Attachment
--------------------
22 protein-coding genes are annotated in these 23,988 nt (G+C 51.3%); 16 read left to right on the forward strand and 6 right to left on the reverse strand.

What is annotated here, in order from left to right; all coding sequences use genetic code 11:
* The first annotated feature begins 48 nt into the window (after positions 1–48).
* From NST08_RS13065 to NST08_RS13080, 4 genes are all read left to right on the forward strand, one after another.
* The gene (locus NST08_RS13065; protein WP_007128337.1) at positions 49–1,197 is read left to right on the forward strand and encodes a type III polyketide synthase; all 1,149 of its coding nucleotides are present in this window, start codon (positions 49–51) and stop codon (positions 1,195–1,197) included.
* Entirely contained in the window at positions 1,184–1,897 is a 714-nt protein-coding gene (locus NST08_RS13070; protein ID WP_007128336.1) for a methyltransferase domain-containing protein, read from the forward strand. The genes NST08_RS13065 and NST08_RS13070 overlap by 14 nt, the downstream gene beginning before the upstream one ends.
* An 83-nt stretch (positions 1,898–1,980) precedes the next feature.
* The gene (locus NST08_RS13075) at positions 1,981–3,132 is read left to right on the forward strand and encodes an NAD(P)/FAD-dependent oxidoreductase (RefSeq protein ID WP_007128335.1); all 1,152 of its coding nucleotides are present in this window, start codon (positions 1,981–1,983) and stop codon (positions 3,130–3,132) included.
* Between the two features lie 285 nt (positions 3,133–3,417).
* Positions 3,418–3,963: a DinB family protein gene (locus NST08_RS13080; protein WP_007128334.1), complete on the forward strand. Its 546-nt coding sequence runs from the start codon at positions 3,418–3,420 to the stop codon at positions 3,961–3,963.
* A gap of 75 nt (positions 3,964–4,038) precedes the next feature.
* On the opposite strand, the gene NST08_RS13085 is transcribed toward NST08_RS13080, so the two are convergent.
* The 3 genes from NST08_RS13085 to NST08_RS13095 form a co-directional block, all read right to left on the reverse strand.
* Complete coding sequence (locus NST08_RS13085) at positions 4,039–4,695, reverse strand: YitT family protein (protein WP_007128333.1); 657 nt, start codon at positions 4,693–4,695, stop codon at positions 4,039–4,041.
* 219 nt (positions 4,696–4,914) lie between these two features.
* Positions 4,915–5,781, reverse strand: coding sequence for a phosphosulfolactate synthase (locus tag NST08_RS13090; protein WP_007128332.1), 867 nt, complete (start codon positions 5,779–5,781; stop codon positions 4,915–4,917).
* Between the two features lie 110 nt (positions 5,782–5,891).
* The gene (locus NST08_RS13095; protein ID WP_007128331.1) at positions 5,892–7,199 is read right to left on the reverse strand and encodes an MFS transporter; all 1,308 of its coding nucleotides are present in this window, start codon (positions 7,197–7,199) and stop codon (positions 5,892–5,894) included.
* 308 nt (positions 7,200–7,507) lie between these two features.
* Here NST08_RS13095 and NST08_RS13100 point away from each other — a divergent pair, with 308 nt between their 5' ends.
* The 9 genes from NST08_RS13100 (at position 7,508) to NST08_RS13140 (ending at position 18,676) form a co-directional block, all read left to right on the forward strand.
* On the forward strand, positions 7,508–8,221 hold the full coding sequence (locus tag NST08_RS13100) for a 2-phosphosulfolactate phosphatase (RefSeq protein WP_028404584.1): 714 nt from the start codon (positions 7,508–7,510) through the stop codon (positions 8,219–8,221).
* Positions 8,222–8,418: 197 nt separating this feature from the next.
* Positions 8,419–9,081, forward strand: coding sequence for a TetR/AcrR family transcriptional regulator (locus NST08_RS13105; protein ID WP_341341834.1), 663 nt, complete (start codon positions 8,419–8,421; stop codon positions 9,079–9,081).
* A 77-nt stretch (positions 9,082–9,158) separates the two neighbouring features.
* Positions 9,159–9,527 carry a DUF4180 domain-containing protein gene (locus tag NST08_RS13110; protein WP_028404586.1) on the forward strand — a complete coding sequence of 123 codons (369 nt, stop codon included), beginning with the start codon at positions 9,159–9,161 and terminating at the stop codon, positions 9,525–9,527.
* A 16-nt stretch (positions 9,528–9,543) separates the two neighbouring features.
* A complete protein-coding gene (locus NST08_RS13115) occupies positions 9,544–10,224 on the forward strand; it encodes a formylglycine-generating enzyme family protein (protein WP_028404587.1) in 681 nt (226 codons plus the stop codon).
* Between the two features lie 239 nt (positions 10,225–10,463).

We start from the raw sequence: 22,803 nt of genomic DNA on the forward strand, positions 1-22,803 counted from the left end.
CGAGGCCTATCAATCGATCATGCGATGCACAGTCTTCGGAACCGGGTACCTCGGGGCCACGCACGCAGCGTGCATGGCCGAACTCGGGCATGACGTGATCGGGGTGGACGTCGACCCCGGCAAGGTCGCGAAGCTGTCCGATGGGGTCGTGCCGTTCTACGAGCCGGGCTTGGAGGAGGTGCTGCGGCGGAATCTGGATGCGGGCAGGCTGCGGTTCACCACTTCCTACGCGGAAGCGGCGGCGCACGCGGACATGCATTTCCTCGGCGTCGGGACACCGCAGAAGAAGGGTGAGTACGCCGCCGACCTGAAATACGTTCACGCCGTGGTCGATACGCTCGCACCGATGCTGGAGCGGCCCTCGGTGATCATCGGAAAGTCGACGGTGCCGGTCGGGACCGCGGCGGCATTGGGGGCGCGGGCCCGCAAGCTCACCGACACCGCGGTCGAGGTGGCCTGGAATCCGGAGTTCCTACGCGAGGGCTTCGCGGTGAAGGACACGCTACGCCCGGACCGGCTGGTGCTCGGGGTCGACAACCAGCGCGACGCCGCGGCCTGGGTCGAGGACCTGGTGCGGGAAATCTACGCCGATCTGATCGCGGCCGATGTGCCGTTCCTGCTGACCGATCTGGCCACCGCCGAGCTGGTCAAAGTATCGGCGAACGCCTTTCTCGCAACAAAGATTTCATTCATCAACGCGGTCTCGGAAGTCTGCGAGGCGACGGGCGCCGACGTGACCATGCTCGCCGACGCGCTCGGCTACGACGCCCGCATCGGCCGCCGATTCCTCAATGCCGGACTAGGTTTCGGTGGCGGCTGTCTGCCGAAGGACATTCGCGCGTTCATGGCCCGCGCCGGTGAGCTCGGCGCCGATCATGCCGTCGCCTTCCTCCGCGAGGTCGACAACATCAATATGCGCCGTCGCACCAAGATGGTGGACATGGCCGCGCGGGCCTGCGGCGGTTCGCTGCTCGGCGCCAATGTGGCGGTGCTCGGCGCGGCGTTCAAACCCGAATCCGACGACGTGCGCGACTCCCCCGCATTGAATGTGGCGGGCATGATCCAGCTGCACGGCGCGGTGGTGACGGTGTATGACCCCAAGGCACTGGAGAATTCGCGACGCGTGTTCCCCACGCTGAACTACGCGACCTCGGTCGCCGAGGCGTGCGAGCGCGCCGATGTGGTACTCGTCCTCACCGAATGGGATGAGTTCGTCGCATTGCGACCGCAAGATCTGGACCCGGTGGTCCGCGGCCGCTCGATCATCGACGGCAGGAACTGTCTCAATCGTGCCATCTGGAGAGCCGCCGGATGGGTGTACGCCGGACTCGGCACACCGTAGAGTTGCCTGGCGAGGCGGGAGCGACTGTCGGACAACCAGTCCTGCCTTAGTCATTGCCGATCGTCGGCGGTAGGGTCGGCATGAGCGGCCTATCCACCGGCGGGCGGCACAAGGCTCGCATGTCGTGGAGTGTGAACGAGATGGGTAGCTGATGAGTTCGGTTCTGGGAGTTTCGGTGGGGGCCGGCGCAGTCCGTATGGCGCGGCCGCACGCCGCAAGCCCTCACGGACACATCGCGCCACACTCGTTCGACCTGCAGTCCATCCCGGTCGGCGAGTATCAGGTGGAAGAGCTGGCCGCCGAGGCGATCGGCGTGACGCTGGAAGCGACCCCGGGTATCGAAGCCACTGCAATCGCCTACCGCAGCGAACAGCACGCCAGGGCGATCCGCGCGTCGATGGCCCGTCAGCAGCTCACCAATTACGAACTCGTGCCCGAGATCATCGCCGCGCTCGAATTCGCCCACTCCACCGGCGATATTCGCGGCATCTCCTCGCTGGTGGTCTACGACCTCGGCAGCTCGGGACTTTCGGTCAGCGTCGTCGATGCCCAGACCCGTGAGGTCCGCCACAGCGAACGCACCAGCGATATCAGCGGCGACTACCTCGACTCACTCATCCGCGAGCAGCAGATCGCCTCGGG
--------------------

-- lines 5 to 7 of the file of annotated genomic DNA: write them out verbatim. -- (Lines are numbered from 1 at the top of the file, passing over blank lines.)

* The gene (locus NST08_RS13065; protein WP_007128337.1) at positions 49–1,197 is read left to right on the forward strand and encodes a type III polyketide synthase; all 1,149 of its coding nucleotides are present in this window, start codon (positions 49–51) and stop codon (positions 1,195–1,197) included.
* Entirely contained in the window at positions 1,184–1,897 is a 714-nt protein-coding gene (locus NST08_RS13070; protein ID WP_007128336.1) for a methyltransferase domain-containing protein, read from the forward strand. The genes NST08_RS13065 and NST08_RS13070 overlap by 14 nt, the downstream gene beginning before the upstream one ends.
* An 83-nt stretch (positions 1,898–1,980) precedes the next feature.